Auto Insurance, everyone needs it, nobody wants it!
Auto insurance is one type of insurance you are “required” to have, but this doesn’t mean everyone actually has it. If you are driving on the road it is crucial to be protected, especially from those people who are uninsured or carry minimal coverage.
With cell phones, touch screen displays, and more people driving than ever before, being in your vehicle can be really dangerous. It is important to understand that no matter how clean your driving record is or how long it’s been since you filed a claim, you can still end up paying for distracted driving and accidents.
Insurance is a shared risk, which means the money you pay for your policy is added to an “insurance pool” used to pay for claims. Essentially an auto policy is a contractual agreement between you and the insurance company. It says you pay a premium and in return the insurance company agrees to pay your losses outlined in the policy contract. Auto coverage usually provides for property, liability, and medical costs, along with many other additional features you can add on.
The hard part is understanding what the insurance company has outlined in the contract, not all auto policies are created equal. Each policy will typically run for 6 months or 12 months, and at each renewal your policy premium can be re-assessed. They will look at all kinds of rating factors to determine your premium but the major ones are:
- Insurance history and driving history
- Age, gender, and experience
- Vehicle repair cost and claim frequency
- Credit and consumer reports
- State wide claim payouts and rate changes
A lot of people ask me “I got a ticket or accident what will happen to my rates?”.
I can tell you that unfortunately you will never know the new rate until your next renewal processes, which is usually 45 days prior to your policy end date. Also, most insurance companies may not even pull your motor vehicle report every renewal, so they may not find out about a ticket, unless you tell them.
It’s always a good practice to call your agent or company the month prior to your renewal, just to go over the details and ask about any rate changes. If you do have an agent and they didn’t let you know your rate would be going up, it may be time to think about getting a new agent.
Regardless of who you are you will probably be seeing auto rate increase over the next few years. Insurance is rising faster than inflation and based on industry trends it looks like it will continue until something changes. Understanding this trend and paying attention to your policy renewals is the best way to keep your rate low and your coverage at the right level for you.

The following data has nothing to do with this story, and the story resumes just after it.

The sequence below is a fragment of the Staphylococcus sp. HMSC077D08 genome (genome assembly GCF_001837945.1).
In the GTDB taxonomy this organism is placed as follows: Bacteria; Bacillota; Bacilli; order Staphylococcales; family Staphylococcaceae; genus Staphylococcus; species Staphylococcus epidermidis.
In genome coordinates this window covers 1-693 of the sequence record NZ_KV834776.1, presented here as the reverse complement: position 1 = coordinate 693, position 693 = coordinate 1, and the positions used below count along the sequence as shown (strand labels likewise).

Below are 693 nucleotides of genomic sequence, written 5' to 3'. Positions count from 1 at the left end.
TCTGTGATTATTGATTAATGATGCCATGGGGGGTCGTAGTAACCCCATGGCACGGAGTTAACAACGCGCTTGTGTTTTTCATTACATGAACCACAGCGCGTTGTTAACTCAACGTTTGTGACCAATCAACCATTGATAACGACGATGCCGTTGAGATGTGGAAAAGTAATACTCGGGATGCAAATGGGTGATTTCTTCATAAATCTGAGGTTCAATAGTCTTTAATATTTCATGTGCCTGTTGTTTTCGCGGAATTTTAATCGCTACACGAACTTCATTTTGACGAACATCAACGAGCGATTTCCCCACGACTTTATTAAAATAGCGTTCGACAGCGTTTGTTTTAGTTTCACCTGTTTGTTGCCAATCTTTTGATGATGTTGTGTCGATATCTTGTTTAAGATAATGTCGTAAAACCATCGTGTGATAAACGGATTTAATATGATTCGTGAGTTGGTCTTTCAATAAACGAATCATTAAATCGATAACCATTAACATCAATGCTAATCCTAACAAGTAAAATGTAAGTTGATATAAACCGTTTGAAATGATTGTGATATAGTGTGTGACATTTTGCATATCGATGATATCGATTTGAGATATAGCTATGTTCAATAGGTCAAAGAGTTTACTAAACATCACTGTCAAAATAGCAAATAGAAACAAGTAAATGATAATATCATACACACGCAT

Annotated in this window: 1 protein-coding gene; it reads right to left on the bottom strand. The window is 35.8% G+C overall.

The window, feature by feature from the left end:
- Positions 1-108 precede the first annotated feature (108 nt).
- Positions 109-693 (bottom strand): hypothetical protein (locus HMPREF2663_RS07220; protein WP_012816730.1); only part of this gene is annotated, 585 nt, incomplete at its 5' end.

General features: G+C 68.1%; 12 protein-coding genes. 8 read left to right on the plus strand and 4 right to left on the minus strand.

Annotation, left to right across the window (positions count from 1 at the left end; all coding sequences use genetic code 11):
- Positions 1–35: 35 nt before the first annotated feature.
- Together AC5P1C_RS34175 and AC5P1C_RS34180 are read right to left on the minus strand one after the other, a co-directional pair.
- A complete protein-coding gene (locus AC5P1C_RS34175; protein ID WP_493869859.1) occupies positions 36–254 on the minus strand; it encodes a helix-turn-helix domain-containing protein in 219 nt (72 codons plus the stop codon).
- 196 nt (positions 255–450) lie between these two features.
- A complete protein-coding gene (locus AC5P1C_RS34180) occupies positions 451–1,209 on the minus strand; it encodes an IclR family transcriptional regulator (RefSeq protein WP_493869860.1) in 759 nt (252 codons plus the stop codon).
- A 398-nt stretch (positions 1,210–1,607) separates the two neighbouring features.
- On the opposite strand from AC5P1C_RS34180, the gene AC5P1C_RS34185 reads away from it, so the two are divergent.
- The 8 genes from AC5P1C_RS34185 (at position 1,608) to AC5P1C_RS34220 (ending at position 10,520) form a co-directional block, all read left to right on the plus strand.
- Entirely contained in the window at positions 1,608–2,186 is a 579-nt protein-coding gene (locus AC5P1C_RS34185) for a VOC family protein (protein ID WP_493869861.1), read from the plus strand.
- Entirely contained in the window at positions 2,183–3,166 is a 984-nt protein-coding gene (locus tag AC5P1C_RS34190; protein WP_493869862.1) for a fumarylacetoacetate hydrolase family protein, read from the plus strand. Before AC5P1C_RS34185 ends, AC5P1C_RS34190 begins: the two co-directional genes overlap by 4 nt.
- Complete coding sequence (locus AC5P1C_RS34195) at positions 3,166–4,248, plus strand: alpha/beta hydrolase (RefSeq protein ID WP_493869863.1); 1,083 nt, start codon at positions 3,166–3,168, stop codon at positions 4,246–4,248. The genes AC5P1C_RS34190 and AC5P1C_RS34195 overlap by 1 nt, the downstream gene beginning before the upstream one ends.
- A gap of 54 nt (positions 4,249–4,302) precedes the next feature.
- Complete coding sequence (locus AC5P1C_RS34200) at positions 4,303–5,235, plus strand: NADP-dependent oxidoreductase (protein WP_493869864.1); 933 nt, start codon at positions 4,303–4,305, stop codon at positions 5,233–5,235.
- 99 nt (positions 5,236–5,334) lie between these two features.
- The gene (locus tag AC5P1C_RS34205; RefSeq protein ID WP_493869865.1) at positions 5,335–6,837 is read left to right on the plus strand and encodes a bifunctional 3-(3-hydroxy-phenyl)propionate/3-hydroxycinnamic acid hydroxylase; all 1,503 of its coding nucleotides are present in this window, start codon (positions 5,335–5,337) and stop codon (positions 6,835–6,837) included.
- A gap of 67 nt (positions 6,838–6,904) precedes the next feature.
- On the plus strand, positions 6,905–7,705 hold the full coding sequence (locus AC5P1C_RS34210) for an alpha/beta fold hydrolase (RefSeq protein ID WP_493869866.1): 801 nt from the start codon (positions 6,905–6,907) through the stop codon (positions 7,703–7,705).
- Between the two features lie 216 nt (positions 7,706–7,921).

What you really need to know about auto insurance.
The future is bleak for auto insurance. The big agent based carriers are loosing market share rapidly to the online companies that have lower operating costs with better loss ratios. Down the road the “Big Three” may just get out of the auto insurance business all together.
With self driving cars and new technology there is a real possibility that auto insurance may not even be needed within the next 10 years. Until that day you can prepare yourself by knowing that rates are going to rise and companies are going to try and cut costs wherever they can.
You may think buying the cheapest policy out there is right for you (and your wallet will certainly thank you) however it is good to note that like everything else, you usually get what you pay for. Spending a little more for better coverage and customer service can go a long way when you need to use the policy. This is where having a good insurance agent comes in, but it all depends on the type of person you are.
I believe that if you educate yourself and stay proactive in reviewing your policies, online providers can work for you. 9 times out of 10 you will pay less and you won’t have someone bugging you every month with new things to sell you.
If you have a complex insurance situation or you don’t want to be involved in your insurance maintenance, than you may like having a licensed professional to oversee your policies. In that case go find a great agent, but make sure they are doing their job.
If your agent doesn’t call you proactively to let you know about changes in your rates or coverages, it’s time to start looking. If your current agent is a “bum” you can switch agents within the same company or shop your insurance to other agent based carriers. I usually recommend getting a referral from a friend or trusted online source.
Either way don’t let your agent get lazy and think he can just collect your money without working for it. Managing insurance can be a lot to handle so there is value in having an expert on your side, but always be skeptical and do your homework. Ask questions, read documents and don’t say yes until you research what they are offering.
If you follow these tips and use the information on this site I’m sure you will be kicking insurance butt in no time.
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